How to survive a COVID Halloween
Halloween has never been so frightening. With the added precautions of the pandemic this year, trick-or-treating, haunted houses and other Halloween staples will look much different.
But the added precautions don't mean your family has to completely miss out on the spooky fun.
According to Jackie Rhew, licensed therapist and clinical liaison with Amita Health Alexian Brothers Behavioral Health Hospital Hoffman Estates, there are still ways kids can stay safe while celebrating.
"This year, we've learned to think differently in almost everything we do," Rhew said. "Celebrating holidays and commemorating special events have been particularly challenging."
Rhew said she's received questions from many parents who are wondering what Halloween will look like this year. Typically a children's holiday symbolic of spending time with friends, expressing themselves through colorful and frightening costumes and, of course, lots of treats and fun games, there's no getting around the fact that, while things may look different, there are lots of ways to celebrate the holiday.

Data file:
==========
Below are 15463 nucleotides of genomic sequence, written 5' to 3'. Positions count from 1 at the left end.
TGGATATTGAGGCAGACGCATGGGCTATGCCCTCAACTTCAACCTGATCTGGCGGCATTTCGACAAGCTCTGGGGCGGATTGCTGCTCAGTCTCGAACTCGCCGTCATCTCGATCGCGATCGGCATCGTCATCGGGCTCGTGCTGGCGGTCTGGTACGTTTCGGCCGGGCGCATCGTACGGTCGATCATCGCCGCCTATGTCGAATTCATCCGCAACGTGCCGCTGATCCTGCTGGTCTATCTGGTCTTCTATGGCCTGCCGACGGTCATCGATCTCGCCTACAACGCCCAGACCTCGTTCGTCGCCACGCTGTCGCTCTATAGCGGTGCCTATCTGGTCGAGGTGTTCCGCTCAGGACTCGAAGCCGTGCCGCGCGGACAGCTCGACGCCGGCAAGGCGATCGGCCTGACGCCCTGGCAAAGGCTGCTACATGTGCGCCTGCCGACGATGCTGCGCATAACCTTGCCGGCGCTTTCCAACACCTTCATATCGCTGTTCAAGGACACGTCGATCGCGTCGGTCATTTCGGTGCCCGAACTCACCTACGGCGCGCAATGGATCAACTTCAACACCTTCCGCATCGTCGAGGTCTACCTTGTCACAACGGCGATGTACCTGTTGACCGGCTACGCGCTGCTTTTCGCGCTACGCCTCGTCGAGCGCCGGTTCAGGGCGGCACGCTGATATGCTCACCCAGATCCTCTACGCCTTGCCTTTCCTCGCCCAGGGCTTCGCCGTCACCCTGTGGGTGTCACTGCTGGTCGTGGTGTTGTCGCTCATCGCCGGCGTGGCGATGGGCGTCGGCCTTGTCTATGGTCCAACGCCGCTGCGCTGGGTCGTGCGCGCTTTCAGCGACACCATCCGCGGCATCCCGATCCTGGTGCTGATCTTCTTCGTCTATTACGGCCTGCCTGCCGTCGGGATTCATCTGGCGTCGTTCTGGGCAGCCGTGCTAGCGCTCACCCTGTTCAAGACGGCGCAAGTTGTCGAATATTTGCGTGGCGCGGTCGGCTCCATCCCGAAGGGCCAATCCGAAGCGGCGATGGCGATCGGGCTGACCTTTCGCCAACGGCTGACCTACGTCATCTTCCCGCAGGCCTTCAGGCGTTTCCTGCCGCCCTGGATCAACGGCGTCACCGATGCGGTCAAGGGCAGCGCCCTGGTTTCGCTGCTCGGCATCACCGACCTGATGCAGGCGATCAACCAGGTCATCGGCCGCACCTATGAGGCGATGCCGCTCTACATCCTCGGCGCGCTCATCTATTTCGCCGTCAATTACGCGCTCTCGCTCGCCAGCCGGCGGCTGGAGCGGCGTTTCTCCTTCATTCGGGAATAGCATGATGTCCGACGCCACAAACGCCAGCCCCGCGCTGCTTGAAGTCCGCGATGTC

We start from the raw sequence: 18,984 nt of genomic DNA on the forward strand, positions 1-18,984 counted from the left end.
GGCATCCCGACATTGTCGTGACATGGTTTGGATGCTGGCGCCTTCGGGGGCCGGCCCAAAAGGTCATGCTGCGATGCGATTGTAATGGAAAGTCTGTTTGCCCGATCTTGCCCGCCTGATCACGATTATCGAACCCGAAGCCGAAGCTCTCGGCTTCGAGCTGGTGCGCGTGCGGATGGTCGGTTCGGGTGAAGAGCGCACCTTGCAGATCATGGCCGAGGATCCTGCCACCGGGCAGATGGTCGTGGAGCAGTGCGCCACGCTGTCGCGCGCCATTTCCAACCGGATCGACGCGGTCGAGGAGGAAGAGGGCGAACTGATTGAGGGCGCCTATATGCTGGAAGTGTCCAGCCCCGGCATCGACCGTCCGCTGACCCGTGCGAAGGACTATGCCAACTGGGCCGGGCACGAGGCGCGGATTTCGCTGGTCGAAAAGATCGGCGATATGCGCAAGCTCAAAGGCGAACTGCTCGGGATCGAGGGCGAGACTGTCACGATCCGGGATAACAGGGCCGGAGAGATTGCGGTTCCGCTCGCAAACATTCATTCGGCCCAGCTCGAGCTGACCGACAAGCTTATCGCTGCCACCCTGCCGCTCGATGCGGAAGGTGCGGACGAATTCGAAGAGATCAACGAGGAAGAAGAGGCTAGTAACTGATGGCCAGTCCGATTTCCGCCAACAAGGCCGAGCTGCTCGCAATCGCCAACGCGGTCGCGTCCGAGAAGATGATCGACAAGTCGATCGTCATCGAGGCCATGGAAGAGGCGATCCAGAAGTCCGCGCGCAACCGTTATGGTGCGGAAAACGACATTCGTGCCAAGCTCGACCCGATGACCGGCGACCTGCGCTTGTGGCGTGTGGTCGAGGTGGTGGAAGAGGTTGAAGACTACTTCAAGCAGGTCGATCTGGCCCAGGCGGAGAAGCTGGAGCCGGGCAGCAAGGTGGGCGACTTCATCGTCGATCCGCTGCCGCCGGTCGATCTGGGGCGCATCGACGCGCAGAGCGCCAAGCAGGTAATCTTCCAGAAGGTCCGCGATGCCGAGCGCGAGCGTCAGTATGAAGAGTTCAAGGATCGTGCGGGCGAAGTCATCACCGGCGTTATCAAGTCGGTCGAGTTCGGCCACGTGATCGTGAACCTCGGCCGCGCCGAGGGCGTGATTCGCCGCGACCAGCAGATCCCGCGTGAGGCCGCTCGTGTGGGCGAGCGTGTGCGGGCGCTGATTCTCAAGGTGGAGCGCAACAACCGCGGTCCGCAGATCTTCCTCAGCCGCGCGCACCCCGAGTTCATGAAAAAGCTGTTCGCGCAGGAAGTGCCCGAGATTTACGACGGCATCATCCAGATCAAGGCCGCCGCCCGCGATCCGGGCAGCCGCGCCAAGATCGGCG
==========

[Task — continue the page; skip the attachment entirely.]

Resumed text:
"I've encouraged parents to show enthusiasm for the new plans and ideas, as well as sympathize with their children if they are experiencing sadness because certain things can't happen this Halloween. This is a great chance to teach kids to bounce back and that new can be fun and exciting."
Rhew says some suggestions for a COVID Halloween include:
• Decorating the house and yard, including your children in the planning and execution
• Holding virtual costume contests with friends and family
• Making fun Halloween foods and treats to celebrate all week long
• Planning a car parade through the neighborhood, so kids can show off their costumes safely
• Placing lots of wrapped treats in your open vehicle trunk, allowing kids to pick them up from a safe social distance
"We're also encouraging kids to donate small Halloween gift bags with wrapped goods to children's hospitals or other agencies serving children to make their Halloween brighter," she said. "This is a good way to teach children the importance of supporting one another and giving back."
• Children's health is a continuing series. This week's article is courtesy of Amita Health.